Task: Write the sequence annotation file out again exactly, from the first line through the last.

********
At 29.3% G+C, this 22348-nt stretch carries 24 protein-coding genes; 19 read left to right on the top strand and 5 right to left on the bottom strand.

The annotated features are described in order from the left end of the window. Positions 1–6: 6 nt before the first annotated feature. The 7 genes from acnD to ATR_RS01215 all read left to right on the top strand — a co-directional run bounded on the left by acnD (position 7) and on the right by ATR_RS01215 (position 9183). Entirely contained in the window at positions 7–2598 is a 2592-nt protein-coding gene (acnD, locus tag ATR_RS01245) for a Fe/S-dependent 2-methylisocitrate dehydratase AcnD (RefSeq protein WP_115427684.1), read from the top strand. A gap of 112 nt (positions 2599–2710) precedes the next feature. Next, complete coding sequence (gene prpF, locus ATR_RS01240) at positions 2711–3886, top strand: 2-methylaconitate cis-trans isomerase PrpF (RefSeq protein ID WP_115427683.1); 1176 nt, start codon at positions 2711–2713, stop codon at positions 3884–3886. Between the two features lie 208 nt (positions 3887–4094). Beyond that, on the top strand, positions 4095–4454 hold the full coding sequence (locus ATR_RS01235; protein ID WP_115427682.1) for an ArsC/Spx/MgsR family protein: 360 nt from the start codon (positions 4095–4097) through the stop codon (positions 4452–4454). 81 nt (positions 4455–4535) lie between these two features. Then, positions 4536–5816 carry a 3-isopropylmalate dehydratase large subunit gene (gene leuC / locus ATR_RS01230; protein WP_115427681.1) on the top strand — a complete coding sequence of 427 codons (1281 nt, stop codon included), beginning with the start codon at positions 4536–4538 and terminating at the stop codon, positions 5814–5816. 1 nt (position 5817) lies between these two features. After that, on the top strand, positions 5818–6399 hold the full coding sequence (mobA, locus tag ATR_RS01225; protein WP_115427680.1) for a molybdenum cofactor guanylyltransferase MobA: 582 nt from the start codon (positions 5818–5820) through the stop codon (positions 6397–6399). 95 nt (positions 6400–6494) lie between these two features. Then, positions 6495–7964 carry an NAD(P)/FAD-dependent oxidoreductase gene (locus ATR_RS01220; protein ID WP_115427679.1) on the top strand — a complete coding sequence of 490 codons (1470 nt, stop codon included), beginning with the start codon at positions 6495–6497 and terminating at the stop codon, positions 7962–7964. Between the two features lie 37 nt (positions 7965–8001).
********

At 29.3% G+C, this 22348-nt stretch carries 24 protein-coding genes; 19 read left to right on the top strand and 5 right to left on the bottom strand.

The annotated features are described in order from the left end of the window. Positions 1–6: 6 nt before the first annotated feature. The 7 genes from acnD to ATR_RS01215 all read left to right on the top strand — a co-directional run bounded on the left by acnD (position 7) and on the right by ATR_RS01215 (position 9183). Entirely contained in the window at positions 7–2598 is a 2592-nt protein-coding gene (acnD, locus tag ATR_RS01245) for a Fe/S-dependent 2-methylisocitrate dehydratase AcnD (RefSeq protein WP_115427684.1), read from the top strand. A gap of 112 nt (positions 2599–2710) precedes the next feature. Next, complete coding sequence (gene prpF, locus ATR_RS01240) at positions 2711–3886, top strand: 2-methylaconitate cis-trans isomerase PrpF (RefSeq protein ID WP_115427683.1); 1176 nt, start codon at positions 2711–2713, stop codon at positions 3884–3886. Between the two features lie 208 nt (positions 3887–4094). Beyond that, on the top strand, positions 4095–4454 hold the full coding sequence (locus ATR_RS01235; protein ID WP_115427682.1) for an ArsC/Spx/MgsR family protein: 360 nt from the start codon (positions 4095–4097) through the stop codon (positions 4452–4454). 81 nt (positions 4455–4535) lie between these two features. Then, positions 4536–5816 carry a 3-isopropylmalate dehydratase large subunit gene (gene leuC / locus ATR_RS01230; protein WP_115427681.1) on the top strand — a complete coding sequence of 427 codons (1281 nt, stop codon included), beginning with the start codon at positions 4536–4538 and terminating at the stop codon, positions 5814–5816. 1 nt (position 5817) lies between these two features. After that, on the top strand, positions 5818–6399 hold the full coding sequence (mobA, locus tag ATR_RS01225; protein WP_115427680.1) for a molybdenum cofactor guanylyltransferase MobA: 582 nt from the start codon (positions 5818–5820) through the stop codon (positions 6397–6399). 95 nt (positions 6400–6494) lie between these two features. Then, positions 6495–7964 carry an NAD(P)/FAD-dependent oxidoreductase gene (locus ATR_RS01220; protein ID WP_115427679.1) on the top strand — a complete coding sequence of 490 codons (1470 nt, stop codon included), beginning with the start codon at positions 6495–6497 and terminating at the stop codon, positions 7962–7964. Between the two features lie 37 nt (positions 7965–8001).